While the fennel SEEDS cook, chop the fennel BULB and onion; add them to the skillet as they're prepped. (The fennel needs slightly more time to cook so do add it first.) Cook until soft, about 3 minutes.

    While the fennel/onion cooks, trim the broccoli (see TIPS). Add the broccoli, herbs and broth to the skillet and stir to slightly coat the broccoli with liquid.

    Cover and let cook for 5 minutes. Uncover, stir and cover again, turn off the heat and let rest for another 5 minutes (Hands off that cover! for the heat inside will continue to cook the broccoli. )

    NUTRITION ESTIMATE
    Per Serving: 84 Cal (37% from Fat, 17% from Protein, 46% from Carb); 4 g Protein; 4 g Tot Fat; 1 g Sat Fat; 11 g Carb; 4 g Fiber; 69 mg Calcium; 1 mg Iron; 139 mg Sodium; 0 mg Cholesterol, Weight Watchers 1 point


    ALANNA's TIPS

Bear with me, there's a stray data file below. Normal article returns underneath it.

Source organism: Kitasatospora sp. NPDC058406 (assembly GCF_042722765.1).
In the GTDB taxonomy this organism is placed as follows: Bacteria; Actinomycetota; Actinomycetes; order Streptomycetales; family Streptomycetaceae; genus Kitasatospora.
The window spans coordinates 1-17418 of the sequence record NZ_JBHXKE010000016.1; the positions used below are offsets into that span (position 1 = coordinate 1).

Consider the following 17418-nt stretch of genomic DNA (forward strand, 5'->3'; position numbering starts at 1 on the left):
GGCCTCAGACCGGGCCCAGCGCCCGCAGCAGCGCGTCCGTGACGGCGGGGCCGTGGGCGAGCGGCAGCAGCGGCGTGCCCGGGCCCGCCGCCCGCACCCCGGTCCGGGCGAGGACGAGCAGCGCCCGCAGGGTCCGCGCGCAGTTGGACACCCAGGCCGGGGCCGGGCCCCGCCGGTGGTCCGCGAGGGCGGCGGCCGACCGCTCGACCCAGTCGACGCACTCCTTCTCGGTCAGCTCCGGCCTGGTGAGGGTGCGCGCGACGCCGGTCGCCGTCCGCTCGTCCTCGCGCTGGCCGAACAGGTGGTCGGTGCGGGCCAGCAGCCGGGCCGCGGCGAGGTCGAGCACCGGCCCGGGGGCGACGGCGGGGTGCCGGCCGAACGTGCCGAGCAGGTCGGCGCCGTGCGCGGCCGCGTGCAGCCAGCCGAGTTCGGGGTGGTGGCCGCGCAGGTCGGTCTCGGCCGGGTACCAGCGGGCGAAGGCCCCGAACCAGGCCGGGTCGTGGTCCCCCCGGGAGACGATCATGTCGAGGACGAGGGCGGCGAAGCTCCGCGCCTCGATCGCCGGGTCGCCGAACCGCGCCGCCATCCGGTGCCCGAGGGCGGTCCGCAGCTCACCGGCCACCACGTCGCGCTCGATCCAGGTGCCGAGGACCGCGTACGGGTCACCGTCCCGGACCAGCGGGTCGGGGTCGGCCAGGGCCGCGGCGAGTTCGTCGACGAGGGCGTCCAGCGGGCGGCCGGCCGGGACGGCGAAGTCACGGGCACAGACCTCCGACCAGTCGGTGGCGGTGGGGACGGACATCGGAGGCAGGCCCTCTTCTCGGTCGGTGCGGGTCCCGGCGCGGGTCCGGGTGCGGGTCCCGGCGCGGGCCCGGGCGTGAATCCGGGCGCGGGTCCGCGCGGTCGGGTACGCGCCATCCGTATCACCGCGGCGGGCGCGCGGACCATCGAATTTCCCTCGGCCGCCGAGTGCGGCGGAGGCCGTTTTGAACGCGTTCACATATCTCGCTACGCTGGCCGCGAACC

This is a broccoli-cooking-changing technique learned from StephenCooks:
    "Cut the last 1/4" from the end of the stalks, use a paring knife to trim any gnarly stumps or little branches from the stalks and then, using a vegetable peeler, peel the tough outer skin from the stalks, starting at the base of the flower and going to the end of the stalks. Some larger stalks have a fairly thick skin and may need two passes of the peeler...you can tell when you got it all when the inner flesh of the stalk is exposed...it has a softer wet-green look, with no fibers visible and a consistency like a cut radish or potato.

    Cut the broccoli into serving portions...I usually cut it crosswise into three pieces - the flower and two pieces of stalk about 2 1/2 - 3" long. Then divide the flowers from each other and halve or quarter the stalk pieces lengthwise. For uniform cooking, the flower stems should be about the same diameter as the quartered or halved stalk pieces."



    CREDIT WHERE CREDIT'S DUE
    Adapted from Bon Appetit November 2001

    Kitchen Parade Extra: Pork Tenderloin with Balsamic Cranberry Sauce ◄

    Kitchen Parade's weekly column continues its new series featuring Quick Suppers where the fare is fast and healthful. Here's a great dish for fall, Pork Tenderloin with Balsamic Cranberry Sauce.

    Day 182: Simple-As-Campbells Slow-Roasted Tomato Soup ♥

    There's something clever about a can of Campbell's. "Mix soup + 1 can water" and "for creamier soup, use 1 can milk." Ah, so simple.